Fox Attacks California For “Sanctuary State” Law That Doesn't Exist

Geraldo Rivera Explains How Law Would Have Encouraged Drug Rehabilitation

On the October 16 edition of Fox News' The O'Reilly Factor, host Eric Bolling and Republican Kansas Secretary of State Kris Kobach attacked a proposed California law that would have allowed convicted drug offenders to enter rehabilitation programs rather than facing deportation -- without acknowledging that the bill was actually vetoed by Gov. Jerry Brown days earlier, to the dismay of advocacy groups like Human Rights Watch. Fox's Geraldo Rivera attempted to explain to the men that the legislation is intended to help drug offenders “get clean,” but Bolling and Kobach fixated on concerns that California was becoming a “sanctuary state” for undocumented immigrants with criminal records:

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ERIC BOLLING (HOST): California law, a new law makes it more difficult to deport convicted illegals and, I guess, convicted immigrants. What's Jerry Brown going here for, sir? 

KRIS KOBACH: Well, what this new law does in California is it says if you are -- it applies actually more often to people who are legally here. And under federal law, if you are convicted of certain felony offenses, including drug offenses, you are supposed to be deported. And so what California is trying to do is undermine the federal law by erasing the conviction, even though the person was actually convicted. And it's just another example of California trying to undermine our immigration laws. This is on top of the fact --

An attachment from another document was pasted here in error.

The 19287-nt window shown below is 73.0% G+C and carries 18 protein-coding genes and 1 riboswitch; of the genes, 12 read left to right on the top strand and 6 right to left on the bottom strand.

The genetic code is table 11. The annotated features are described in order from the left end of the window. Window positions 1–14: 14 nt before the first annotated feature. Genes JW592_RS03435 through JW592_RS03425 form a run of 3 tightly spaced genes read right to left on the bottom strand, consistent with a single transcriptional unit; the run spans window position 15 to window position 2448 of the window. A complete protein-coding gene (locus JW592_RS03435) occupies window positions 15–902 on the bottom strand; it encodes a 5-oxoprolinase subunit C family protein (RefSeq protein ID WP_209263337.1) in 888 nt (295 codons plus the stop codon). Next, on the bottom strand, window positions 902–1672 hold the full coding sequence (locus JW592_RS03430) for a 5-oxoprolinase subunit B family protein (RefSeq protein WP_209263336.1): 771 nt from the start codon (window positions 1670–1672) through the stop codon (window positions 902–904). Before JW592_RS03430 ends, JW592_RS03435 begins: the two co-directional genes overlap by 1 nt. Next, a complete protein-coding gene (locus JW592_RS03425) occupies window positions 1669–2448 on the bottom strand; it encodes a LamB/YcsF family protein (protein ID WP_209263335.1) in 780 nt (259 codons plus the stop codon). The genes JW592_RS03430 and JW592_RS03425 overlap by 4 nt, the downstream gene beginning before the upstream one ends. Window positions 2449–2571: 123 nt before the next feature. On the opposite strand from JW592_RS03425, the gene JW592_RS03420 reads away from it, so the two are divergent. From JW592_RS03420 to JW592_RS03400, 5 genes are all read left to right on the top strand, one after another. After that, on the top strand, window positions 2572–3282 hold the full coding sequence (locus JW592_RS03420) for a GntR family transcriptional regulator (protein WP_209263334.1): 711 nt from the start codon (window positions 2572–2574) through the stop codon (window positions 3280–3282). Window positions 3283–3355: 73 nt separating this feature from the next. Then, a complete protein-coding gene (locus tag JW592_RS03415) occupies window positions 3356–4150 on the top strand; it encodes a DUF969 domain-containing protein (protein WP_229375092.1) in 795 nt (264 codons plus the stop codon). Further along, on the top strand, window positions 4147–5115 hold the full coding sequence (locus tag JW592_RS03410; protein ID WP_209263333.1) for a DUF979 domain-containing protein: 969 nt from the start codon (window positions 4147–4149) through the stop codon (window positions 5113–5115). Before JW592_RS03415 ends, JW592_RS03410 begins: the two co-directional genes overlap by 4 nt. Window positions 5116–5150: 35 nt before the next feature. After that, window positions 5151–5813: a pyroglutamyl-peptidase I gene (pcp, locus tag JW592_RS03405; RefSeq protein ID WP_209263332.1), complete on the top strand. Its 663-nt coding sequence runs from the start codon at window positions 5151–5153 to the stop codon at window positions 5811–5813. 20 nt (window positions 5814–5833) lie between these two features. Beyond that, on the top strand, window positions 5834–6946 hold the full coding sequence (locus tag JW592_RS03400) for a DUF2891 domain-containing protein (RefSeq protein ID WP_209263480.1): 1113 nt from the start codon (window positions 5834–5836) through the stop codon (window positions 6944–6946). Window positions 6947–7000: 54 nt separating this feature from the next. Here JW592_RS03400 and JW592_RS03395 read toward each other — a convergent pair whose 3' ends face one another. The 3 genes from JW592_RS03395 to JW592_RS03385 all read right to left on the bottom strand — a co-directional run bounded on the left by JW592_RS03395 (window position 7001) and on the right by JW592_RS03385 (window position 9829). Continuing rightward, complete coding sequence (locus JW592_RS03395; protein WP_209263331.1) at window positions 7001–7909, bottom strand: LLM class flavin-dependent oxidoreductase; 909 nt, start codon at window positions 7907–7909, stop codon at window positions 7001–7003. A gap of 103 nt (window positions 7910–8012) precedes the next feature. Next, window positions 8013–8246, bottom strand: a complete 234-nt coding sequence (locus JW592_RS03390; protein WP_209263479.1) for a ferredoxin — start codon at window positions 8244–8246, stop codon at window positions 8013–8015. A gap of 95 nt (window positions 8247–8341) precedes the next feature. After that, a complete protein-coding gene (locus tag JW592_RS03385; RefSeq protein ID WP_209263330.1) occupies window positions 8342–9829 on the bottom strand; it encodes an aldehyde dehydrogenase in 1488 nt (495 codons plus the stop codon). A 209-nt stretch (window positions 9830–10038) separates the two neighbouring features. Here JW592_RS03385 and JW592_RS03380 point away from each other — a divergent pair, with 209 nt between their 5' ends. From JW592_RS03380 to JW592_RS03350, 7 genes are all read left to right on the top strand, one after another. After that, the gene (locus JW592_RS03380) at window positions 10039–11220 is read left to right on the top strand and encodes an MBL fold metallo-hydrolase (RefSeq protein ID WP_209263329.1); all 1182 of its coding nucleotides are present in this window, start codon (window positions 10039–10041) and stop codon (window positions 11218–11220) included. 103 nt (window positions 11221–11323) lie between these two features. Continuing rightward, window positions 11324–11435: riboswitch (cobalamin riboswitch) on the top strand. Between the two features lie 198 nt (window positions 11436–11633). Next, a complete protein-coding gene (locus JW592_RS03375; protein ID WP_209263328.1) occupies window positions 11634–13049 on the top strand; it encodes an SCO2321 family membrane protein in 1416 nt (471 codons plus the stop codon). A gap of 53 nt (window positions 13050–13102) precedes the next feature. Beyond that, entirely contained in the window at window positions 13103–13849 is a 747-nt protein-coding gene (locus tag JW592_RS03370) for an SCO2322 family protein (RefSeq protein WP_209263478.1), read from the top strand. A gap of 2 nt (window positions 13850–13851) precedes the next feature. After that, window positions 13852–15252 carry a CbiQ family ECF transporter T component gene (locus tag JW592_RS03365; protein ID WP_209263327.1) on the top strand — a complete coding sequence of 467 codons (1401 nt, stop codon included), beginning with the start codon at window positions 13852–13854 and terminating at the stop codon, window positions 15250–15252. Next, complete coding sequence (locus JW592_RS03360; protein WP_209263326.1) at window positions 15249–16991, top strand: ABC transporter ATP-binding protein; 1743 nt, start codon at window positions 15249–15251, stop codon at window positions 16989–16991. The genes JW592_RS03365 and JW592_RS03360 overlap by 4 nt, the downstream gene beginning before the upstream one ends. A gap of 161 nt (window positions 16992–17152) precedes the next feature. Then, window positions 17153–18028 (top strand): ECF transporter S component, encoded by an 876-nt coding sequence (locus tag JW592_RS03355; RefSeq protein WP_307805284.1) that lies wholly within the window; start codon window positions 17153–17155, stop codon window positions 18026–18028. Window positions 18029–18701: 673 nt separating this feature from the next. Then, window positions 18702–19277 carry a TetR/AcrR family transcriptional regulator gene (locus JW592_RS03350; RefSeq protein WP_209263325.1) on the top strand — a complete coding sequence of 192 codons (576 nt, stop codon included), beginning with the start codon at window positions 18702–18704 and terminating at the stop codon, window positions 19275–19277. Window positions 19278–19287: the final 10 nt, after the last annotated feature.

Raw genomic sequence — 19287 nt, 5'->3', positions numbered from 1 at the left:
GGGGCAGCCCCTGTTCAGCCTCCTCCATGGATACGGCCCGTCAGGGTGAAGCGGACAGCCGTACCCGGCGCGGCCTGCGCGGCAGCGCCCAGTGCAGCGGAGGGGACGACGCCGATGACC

BOLLING: It sounds like California wants to be not a group of “sanctuary cities,” Geraldo, it wants to be a “sanctuary state.”

GERALDO RIVERA: I disagree with the Secretary's characterization. And this is the reason. I think that we can all understand what happens here. In drug cases specifically, as you know, Eric, you can have a drug diversion program. In other words, you plead guilty, then you go into the rehab. If you are in the successful rehab, six months later your conviction is expunged. The problem is that once -- you have to plead guilty to get into the drug diversion program. What this law attempts to do is allow you to plead guilty and enter the drug diversion program and then get clean and right with the law later. But it's that moment of pleading guilty that makes you eligible and vulnerable to deportation. That's what Jerry Brown was going for.

BOLLING: And shouldn't it be, Chris?

KOBACH: Yeah exactly. I mean, this is the point. Congress sets federal immigration law and decides who among those who are legally here oversteps a line and says, “okay, too bad, you screwed up. You're going to be deported.”

RIVERA: The net effect is you won't have people going into drug diversion programs. That's the net effect, and that's why Jerry Brown, who's not a liberal --

KOBACH: Federal law says if you commit a drug offense, you are out of this country, and California says we don't like that. But note this Geraldo, not only is California breaking-- undermining that federal law, they are flat out breaking another federal law giving in-state tuition to illegal aliens, and they are also creating sanctuary policies that violate federal law, preventing police from cooperating.


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